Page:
Sophie Monks Kaufman explores the inextricable relationship between sex and death in Joanna Hogg’s The Souvenir Part II, which sees Julie (Honor Swinton Byrne) coming to terms with the loss of Anthony (Tom Burke).
When my mother died the only past-time that made sense was sex. For many of us, Eros (the love drive) and Thanatos (the death drive) represent two viscerally connected poles of experience out of which, for those artistically inclined, a raw type of creativity can flow. For Julie (Honor Swinton Byrne) in The Souvenir Part II, the tension between them informs her arrival as a filmmaker. Sex and death share a sensory link, too, well expressed by Alma, the lead in last year’s sci-fi romance I’m Your Man. Asked by her robot lover how an orgasm feels, Alma answers: ‘Like dissolving.’
It’s unclear whether Julie dissolves during a near anonymous hook-up, however she is open to its possibility as she tries to process the sudden death of the love of her life. The second instalment of Joanna Hogg’s fictionalised memoir is characterised by the absence of the charming and duplicitous Anthony (Tom Burke), who may or may not have worked for the Home Office, but was definitely a heroin addict and died of an overdose at the end of 2019’s The Souvenir.
Julie, a sheltered woman in her early 20s, is left with a gaping void where love used to be. Her first post-Anthony sex happens like this: she is home alone in her Knightsbridge apartment when there is a knock at the door. Through the peephole she sees Jim (Charlie Heaton), a fellow student with whom she has shared longing glances since returning to film school. He has offered condolences, but otherwise they have barely spoken. He has dirty blonde hair and shifty eyes. Julie hesitates before letting him in. He hovers at the threshold offering up conversation as she stands, mute, in satiny white pyjamas.
‘Hello… Can I come in?... I was in the area… Are you OK?’
Finally a sign of cognisance as she nods.
‘Are you sure?’
Again, she nods.
Her first line happens after she pulls back from kissing him. They are pushed against the wall by her front door. She says she has her period. He says he doesn’t mind. Neither blood nor the aura of grief are a turn-off. Maybe the latter is what attracted him, for Hogg hasn’t given them dialogue beyond his recognition of her loss.
They are in her bedroom and he is going down on her. When he lifts his head, we see blood around his mouth. He goes up to kiss her and so she tastes her own blood. He then catches his reflection in a mirror and double-takes. Not long afterwards he leaves without saying goodbye. Julie double-locks the front door then returns to her bedroom. She looks at a blood stain on the sheets of the bed that she used to share with Anthony. Casual sex with Jim functions narratively to guide Julie out of her private sanctum of grief and opens her up as ‘a human being with life to live’ which her therapist frames as Julie’s job – equally relevant guidance to anyone disorientated by despair.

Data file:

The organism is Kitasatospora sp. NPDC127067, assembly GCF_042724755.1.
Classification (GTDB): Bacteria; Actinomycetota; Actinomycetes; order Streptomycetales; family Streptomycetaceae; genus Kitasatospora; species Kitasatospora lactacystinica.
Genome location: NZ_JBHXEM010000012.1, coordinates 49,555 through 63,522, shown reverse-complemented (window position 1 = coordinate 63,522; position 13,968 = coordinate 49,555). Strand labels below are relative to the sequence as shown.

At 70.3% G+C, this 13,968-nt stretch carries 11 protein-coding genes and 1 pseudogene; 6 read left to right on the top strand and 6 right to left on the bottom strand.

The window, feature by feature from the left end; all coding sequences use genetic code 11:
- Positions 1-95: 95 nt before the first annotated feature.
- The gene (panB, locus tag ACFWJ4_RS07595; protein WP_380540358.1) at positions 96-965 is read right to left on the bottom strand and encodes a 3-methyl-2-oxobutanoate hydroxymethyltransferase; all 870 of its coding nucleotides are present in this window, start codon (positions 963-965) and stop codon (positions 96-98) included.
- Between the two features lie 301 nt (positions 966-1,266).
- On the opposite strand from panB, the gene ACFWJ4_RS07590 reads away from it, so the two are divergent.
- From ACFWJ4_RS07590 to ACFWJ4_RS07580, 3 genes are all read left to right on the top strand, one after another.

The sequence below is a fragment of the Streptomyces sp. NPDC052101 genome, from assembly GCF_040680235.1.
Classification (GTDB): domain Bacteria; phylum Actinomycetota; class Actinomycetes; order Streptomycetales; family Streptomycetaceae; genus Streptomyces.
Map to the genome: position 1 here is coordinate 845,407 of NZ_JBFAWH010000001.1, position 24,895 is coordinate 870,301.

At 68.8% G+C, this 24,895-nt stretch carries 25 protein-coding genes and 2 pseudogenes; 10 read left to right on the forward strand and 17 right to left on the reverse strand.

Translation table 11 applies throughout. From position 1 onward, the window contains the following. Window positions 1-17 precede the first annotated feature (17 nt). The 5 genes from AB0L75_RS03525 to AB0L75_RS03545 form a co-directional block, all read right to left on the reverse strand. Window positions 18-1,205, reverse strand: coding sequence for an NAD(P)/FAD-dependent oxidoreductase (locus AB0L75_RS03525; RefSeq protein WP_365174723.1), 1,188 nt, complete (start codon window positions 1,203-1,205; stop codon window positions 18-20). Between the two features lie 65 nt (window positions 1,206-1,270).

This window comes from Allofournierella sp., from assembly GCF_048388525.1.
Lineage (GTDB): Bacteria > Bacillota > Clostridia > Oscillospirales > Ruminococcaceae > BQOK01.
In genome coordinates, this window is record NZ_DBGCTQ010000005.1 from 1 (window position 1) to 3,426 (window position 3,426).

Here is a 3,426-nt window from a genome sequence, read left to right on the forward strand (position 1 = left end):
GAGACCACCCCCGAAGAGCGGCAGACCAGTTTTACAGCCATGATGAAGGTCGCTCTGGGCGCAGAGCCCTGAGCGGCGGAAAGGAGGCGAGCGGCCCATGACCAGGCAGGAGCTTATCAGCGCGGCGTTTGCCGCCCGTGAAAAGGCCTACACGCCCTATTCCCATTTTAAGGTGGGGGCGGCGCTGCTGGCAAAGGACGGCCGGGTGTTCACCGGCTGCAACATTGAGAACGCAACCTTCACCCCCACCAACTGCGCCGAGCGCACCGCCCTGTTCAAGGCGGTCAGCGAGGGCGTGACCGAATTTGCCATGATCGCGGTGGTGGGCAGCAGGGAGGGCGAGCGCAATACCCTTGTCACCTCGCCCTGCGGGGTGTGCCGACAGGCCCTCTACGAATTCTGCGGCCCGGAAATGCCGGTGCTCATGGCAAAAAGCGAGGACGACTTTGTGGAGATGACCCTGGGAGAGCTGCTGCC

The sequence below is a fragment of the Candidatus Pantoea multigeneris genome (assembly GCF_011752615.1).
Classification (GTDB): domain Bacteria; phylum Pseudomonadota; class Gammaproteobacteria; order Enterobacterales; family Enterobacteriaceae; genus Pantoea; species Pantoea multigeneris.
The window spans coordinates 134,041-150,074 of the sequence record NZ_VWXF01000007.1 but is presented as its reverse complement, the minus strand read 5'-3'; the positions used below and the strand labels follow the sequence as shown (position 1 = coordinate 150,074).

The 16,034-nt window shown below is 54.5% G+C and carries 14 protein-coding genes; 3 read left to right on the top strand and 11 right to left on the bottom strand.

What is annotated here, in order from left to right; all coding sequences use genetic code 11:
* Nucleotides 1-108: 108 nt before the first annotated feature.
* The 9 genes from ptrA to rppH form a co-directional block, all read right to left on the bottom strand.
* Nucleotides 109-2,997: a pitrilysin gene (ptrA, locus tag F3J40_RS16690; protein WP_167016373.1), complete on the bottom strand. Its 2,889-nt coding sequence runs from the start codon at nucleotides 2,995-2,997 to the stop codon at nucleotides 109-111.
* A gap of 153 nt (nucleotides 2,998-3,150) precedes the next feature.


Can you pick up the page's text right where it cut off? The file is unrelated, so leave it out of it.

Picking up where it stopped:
Prior to the scene with Jim, Julie has been preoccupied with home comforts, therapy and the sad duties of death admin, such as taking the last of Anthony’s belongings to his parents who, in return, give her a sketch of him as a child. After Jim, she is more outward-looking, completing her final year of film school and making a personal investigation into Anthony’s true identity. These pursuits combine in her graduation film, a recreation of their relationship complete with actors Garance (Ariane Labed) and Pete (Harris Dickinson) cast as herself and Anthony.
Jim remains on the periphery for the rest of the film, having fulfilled his function of reaffirming Julie as a flesh-and-blood woman – not a shadow haunting the living, as one can feel during mourning. Although Julie is not interested in pursuing another sexual encounter with Jim, she is open to others, trying her luck with editor Max (Joe Alwyn), who lets her down gently with reference to his boyfriend. Julie is experimenting with being someone other than the reticent wallflower that Anthony once plucked. He is dead; she is alive. It’s too soon for another relationship, but not too soon for sex.
Hogg cuts directly from the post-coital blood on Julie’s sheets to a red convertible driven by an actress wearing a dress and lipstick in matching shades of brilliant vermillion. This cartoonish giallo red reappears in Julie’s own graduation film, a surrealist tribute to Anthony that plays as a revelation since it is at odds with what she has been shown painstakingly shooting. Instead of a literal recreation of her time with Anthony, it is spectacularly colourful and abstract, drawing on imagery from noir, Greek mythology and the vivid experimenta of Derek Jarman. Titled ‘The Souvenir’, it’s a remake of Hogg’s 1986 graduation film ‘Caprice’, itself a tribute to the real man that the character of Anthony is based upon.
The mirrored layers between life and art are something else in The Souvenir Part II, a film about filmmaking. Decades have now passed since Hogg was first inspired to make a film about her formative dead lover, a man she clearly considers from new vantage points as she progresses as a woman and as an artist. The Souvenir Part II is a procedural full of meta commentaries about personal filmmaking, yet beneath its cerebral mechanisms is the stark truth that he died on her. Such a loss can invoke feelings so potent that they can overwhelm a story. Hogg knows how to use emotion sparingly, to vital effect, sprinkling in sex as a base note that thrills to the future, while death is a shudder that forces a backward glance. These two primal forces are in relationship with a third force, the explicit subject of The Souvenir Part II: the making of art. Art gives a form to sex and death, erecting something permanent out of elusive sensations.